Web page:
New HIV Strain Affects Latinos Disproportionately, says Local HIV Agency

Press Release Date: 02/11/2005 Contact Information Heriberto Sanchez Soto, Executive Director Tel: (212) 563-4500

FOR IMMEDIATE RELEASE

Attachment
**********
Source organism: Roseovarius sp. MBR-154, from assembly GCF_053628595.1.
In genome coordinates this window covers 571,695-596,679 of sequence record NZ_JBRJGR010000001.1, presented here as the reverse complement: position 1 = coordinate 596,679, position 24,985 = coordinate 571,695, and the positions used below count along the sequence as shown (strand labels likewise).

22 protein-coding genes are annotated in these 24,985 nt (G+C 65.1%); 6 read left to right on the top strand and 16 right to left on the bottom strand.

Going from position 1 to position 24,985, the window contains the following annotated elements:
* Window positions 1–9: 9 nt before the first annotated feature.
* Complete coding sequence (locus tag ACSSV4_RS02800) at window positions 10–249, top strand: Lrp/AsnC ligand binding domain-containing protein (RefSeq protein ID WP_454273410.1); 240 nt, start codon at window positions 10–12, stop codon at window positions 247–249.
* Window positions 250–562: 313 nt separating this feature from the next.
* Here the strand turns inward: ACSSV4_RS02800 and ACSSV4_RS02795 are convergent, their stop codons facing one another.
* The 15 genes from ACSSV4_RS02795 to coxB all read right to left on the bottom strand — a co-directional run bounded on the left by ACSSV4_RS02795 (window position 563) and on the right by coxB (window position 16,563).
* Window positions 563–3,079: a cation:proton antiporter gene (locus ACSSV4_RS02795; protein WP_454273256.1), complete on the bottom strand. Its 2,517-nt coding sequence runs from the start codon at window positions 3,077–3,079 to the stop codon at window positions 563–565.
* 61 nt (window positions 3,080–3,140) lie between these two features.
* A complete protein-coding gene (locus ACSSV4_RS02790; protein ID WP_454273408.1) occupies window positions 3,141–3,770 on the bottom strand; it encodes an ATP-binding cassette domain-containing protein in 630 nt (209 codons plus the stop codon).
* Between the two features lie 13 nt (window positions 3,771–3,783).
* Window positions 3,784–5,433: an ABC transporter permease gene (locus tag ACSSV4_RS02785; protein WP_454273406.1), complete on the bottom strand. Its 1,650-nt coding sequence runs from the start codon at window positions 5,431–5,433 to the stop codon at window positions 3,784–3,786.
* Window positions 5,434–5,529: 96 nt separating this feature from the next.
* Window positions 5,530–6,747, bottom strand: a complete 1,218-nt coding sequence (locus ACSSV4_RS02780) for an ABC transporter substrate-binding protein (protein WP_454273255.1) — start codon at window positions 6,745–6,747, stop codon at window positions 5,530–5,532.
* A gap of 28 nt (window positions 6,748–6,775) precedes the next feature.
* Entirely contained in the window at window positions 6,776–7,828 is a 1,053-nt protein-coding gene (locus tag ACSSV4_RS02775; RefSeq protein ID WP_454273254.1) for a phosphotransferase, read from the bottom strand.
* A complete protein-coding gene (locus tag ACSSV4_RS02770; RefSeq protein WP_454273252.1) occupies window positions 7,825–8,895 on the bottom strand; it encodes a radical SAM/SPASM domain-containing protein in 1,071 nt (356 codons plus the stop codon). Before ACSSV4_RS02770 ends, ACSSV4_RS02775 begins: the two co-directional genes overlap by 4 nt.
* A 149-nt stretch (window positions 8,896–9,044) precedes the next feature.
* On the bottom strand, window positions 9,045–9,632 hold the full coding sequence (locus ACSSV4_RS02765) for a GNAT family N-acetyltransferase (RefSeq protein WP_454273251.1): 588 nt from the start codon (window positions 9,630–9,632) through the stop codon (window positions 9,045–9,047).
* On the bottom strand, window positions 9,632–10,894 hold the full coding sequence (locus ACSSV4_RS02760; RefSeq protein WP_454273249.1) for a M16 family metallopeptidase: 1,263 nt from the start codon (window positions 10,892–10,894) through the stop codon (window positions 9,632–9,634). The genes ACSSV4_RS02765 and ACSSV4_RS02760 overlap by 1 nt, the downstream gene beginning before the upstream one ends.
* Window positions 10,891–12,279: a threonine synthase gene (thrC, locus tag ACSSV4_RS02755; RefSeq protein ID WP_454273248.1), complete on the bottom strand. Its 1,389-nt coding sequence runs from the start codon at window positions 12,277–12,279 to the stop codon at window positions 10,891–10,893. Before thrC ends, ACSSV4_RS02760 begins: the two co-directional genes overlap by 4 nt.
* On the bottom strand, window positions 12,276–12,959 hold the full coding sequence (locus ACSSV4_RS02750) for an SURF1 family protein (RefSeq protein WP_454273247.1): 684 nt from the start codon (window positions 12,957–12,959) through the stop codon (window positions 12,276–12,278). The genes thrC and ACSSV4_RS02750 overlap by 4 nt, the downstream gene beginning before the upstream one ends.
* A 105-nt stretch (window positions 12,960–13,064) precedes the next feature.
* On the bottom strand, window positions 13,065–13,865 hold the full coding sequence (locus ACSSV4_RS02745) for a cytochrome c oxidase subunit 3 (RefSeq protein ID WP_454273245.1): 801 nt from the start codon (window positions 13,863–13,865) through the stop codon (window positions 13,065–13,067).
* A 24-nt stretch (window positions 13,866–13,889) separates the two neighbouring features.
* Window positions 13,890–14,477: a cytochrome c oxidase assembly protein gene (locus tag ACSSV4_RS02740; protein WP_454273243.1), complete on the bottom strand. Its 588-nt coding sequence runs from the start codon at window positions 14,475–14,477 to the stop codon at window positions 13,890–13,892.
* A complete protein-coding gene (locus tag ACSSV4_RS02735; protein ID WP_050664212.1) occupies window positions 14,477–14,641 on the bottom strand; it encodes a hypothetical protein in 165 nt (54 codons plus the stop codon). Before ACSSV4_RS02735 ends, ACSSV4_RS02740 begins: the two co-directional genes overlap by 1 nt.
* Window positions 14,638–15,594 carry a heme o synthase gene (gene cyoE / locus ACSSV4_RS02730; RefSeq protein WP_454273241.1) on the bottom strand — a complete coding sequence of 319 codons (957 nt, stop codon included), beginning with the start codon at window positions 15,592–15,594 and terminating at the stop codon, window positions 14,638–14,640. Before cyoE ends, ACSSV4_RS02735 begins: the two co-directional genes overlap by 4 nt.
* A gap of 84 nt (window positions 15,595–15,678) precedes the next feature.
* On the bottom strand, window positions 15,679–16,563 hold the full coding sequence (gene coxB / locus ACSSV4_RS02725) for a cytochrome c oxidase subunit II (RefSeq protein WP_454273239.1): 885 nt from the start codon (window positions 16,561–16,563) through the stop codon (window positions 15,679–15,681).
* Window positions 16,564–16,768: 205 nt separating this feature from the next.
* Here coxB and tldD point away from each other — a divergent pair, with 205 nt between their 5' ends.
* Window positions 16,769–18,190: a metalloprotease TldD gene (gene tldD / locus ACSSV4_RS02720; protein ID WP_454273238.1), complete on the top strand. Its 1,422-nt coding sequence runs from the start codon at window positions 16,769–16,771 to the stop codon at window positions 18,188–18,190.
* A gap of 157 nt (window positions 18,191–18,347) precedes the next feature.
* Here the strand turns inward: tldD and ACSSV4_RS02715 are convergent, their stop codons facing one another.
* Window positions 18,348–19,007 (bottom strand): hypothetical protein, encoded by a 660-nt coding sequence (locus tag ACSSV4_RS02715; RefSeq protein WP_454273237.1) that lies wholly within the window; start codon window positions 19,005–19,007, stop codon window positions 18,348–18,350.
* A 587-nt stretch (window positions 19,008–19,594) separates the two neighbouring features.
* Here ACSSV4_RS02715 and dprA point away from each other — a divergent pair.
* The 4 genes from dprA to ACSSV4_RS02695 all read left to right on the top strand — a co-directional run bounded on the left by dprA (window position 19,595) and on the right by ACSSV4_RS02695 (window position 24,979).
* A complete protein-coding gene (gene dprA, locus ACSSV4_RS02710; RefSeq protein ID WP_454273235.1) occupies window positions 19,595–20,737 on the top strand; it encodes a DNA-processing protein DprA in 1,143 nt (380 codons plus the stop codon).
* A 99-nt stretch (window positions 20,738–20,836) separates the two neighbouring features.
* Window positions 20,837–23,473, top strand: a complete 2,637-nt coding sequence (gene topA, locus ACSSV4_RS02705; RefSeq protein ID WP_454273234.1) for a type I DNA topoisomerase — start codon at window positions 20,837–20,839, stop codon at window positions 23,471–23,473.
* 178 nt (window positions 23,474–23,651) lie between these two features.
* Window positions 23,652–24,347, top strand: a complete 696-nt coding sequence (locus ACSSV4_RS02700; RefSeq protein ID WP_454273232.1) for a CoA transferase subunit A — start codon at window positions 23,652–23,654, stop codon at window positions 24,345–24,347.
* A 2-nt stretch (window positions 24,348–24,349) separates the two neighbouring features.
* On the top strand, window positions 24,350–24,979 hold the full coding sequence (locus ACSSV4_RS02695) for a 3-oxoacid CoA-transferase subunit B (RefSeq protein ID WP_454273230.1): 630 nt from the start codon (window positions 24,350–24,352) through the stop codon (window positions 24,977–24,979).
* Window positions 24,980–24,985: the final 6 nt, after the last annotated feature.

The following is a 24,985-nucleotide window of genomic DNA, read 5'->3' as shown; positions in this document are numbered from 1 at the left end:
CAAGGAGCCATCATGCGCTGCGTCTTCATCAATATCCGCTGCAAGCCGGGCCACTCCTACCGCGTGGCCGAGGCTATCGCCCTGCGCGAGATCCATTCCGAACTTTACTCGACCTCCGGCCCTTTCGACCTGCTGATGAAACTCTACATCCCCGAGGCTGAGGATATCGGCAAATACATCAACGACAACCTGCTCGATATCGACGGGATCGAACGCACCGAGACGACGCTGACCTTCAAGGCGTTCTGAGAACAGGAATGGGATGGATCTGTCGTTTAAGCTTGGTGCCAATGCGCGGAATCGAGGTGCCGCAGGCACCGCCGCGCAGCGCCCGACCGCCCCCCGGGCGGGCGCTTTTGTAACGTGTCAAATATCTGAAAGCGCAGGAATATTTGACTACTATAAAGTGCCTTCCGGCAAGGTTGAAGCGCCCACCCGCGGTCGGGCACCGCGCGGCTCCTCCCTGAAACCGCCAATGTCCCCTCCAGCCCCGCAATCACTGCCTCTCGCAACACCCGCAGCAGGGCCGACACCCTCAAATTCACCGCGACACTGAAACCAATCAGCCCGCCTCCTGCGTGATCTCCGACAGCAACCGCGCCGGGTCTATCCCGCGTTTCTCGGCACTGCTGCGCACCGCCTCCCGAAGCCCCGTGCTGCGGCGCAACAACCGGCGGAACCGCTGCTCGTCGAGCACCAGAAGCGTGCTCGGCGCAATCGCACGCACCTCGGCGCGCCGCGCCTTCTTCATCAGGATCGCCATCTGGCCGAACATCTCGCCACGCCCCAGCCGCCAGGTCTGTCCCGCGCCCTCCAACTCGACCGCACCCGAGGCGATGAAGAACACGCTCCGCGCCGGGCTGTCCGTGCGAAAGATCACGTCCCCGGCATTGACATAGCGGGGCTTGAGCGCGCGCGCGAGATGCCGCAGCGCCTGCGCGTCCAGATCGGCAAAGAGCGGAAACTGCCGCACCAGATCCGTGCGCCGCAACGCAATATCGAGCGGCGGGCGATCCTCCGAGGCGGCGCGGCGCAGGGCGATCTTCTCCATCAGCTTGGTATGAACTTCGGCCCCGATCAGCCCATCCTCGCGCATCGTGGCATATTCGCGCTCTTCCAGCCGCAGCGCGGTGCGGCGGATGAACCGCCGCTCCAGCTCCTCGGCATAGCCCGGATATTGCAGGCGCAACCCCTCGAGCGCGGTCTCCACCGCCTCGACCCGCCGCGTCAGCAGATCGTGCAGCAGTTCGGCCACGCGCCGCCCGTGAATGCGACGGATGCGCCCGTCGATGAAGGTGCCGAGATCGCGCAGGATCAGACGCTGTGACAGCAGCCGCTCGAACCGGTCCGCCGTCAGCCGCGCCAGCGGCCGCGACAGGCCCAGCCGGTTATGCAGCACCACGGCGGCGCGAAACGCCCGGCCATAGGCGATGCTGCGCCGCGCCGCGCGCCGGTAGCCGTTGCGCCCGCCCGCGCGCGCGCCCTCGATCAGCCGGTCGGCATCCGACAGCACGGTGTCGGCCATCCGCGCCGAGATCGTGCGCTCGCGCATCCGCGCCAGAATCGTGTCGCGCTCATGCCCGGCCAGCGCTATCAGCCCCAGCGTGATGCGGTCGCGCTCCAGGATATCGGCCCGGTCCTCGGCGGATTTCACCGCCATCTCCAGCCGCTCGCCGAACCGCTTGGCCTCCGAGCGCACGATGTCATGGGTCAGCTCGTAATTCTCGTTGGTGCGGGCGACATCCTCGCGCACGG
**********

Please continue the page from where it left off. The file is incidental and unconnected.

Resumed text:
In response to Friday's announcement by the New York City Department of Health regarding a new drug resistant HIV strain that may develop into AIDS within a month?s time, Heriberto Sanchez Soto, Executive Director for the Hispanic AIDS Forum, declared today that public health officials and Latino leaders must act quickly so past mistakes are not repeated and that Latinos are aware of the new strain. Sanchez Soto said that when HIV first hit the gay community in the 80s, very little information was created to educate Latinos about the illness, a failure that resonates today in the disproportionate number of Latinos living with HIV/AIDS and continuing to become infected at alarming rates. "We must make certain that our public health system responds with an approach to community education that takes its cues from earlier mistakes, which means a swift and sustained public education campaign" said Sanchez Soto. ?Latinos are not only disproportionately affected by HIV; they also have a tendency to delay testing for HIV, which makes HIV treatment regimens less effective against the disease. When a new strain is drug resistant and progresses so quickly, we have good reason to be alarmed. The conditions are prime for the emergence of an epidemic within an epidemic, if Latinos are once again not informed of this alarming new development.? Although Latinos constitute 27% of New York City's population, they comprise 31% of all AIDS cases. Forty percent of all recent AIDS cases for Latinos are among young men who have sex with men (MSM). From 1990 to 1999, this number has increased by 38%, while the number for white MSM men has decreased by 29%. The number of Latinas who now live with AIDS has increased by over 53% in the past ten years as well. Sanchez Soto said that HAF would respond with culturally appropriate Spanish-language materials to ensure more Latinos become educated on this latest development. He said he will dedicate staff to distributing this information throughout New York as early as next week and will encourage more people to get tested during an HIV Testing Campaign scheduled to take place February 14th to the 21st. HAF is a proponent of routine testing for HIV as part of regular medical check-ups and has conducted citywide HIV testing campaigns in collaboration with other non-profits since 2001, aiming to have as many Latinos as possible test for HIV regardless of perceptions of risk and vulnerability to HIV infection. The latest developments concerning the evolving nature of HIV makes it even more urgent to push forward with such campaigns. Next week?s HIV testing campaign, titled "Stop, love yourself, take the test," was created in response to recent reports that indicate Latino men who have sex with men engage in riskier sexual behavior because of their perception that condom-less sex is more "intimate." Sanchez Soto stated that the news of new strain, as tragic and sad as it might be, gives new momentum to public education efforts regarding the tragic consequences of HIV infection, as well as an opportunity to mobilize people into action in preventing HIV by adopting healthier behaviors. Hispanic AIDS Forum is New York's oldest and largest HIV/AIDS health promotion organization targeting Latinos. The organization was founded in 1985 by Latino activists and social services employees concerned on the impact HIV was having on the Latino community. Since then, the organization has evolved into a full service health promotion agency, providing free HIV testing, HIV treatment education, counseling and emotional support. For more information, please contact Miguel Bonilla at 212-868-6230.